The Italian Constitutional Court has paved the way for migrant families with work permits of more than six months to receive the Italian government's baby bonus and maternity allowance, ruling that the previous requirement of a long-term stay permit is unconstitutional.
A ruling by the Italian Constitutional Court brought good news for migrants with a residence permit that allows them to work in Italy.
If the permit is longer than six months, the migrants will be able to access the Italian government's baby bonus and maternity allowance.
Thus far, only non-EU foreigners residing in Italy with long-term stay permits were granted access to the benefit, which is reserved to new mothers and families for each new child born or adopted, and also provides support for vulnerable working mothers.
This condition was set forth in law 190 of 2014 for the baby bonus, and by legislative decree 151 of 2001 for the maternity allowance. It was also a condition in recent legislation for the single universal allowance for children, which starting in March 2022 will incorporate the various measures for families with dependent children, beginning with the baby bonus.
Constitutional Court decision
Italian Constitutional Court judges ruled that the limit on the benefit was unconstitutional, following a public hearing on Wednesday (January 12). The ruling has yet to be filed, but the Constitutional Court's press office released a preview that said the Court found the current provisions to be in conflict with Articles 3 and 31 of the Italian Constitution and with Article 34 of the EU Charter of Fundamental Rights.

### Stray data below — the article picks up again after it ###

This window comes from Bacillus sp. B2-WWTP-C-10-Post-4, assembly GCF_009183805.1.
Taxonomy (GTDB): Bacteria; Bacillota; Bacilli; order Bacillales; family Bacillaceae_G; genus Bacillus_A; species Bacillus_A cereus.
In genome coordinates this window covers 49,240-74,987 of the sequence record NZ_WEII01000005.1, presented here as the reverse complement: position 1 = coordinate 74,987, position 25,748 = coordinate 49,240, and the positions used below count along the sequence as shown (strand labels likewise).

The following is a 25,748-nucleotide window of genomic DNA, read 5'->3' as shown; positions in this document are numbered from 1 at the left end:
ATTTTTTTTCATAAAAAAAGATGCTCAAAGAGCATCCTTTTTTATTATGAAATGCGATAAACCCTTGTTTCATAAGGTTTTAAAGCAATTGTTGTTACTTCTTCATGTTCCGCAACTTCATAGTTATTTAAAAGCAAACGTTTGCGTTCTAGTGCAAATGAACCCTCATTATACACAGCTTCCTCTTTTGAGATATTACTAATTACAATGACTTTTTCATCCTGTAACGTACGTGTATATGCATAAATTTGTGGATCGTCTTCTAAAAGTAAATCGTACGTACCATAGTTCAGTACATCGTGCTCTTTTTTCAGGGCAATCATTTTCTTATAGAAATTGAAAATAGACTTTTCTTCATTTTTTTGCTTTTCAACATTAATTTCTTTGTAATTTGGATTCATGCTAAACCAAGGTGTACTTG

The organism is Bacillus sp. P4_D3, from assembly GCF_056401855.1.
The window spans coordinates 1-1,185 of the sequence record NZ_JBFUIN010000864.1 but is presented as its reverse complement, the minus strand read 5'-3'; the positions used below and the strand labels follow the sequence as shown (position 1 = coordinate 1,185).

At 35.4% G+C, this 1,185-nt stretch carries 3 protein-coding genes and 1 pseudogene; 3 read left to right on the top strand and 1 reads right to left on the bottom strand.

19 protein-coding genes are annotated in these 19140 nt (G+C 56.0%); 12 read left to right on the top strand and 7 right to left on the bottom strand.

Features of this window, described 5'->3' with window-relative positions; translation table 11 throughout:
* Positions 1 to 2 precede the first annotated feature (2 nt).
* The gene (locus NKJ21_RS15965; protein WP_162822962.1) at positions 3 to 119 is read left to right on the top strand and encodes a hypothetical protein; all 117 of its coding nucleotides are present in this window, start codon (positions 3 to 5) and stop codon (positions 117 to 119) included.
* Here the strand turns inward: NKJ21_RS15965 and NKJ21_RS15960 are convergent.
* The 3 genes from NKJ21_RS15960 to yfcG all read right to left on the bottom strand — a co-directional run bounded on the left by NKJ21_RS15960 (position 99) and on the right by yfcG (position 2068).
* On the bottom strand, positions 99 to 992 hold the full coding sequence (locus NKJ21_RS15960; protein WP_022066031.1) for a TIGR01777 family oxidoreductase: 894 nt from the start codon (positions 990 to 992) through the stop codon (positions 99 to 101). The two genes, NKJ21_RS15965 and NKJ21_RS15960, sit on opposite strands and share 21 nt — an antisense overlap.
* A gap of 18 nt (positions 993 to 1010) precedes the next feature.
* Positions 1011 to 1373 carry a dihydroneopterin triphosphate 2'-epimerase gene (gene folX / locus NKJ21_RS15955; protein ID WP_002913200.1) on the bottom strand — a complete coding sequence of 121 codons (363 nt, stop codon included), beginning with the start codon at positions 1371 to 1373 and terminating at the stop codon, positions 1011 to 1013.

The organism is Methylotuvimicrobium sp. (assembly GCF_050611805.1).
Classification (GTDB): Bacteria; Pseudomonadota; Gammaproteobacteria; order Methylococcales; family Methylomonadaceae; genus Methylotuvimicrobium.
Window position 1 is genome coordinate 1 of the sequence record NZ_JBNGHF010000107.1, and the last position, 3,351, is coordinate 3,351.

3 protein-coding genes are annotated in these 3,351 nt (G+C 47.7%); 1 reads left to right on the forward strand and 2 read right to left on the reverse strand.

The rules determined unconstitutional are those that exclude third-country nationals who are admitted to Italy for work purposes, as well as those admitted for purposes other than work who are allowed to work and have a residence permit with a duration of more than six months.
It was the Italian Cassation Court that raised doubts about the legitimacy of the condition for receiving the subsidy for newborns -- which ranges between €80 and €160 per month for a year in the case of the first child, based on the family's economic situation declared on the ISEE form -- and the maternity allowance.
The Cassation Court argued that the condition was detrimental to the principle of equality and the protection of motherhood.
Consultation with EU Court of Justice
Prior to making its ruling, the Italian Constitutional Court filed a request for a preliminary ruling on two points with the European Court of Justice, which issued a clear ruling on September 2, 2021.
The Court in Luxembourg established that the condition is incompatible with Article 34 of the EU Charter of Fundamental Rights, which provides for the right to social security benefits, as well as Article 12 of the European Directive 98 of 2011 on equal treatment for third-country nationals and nationals of EU Member States.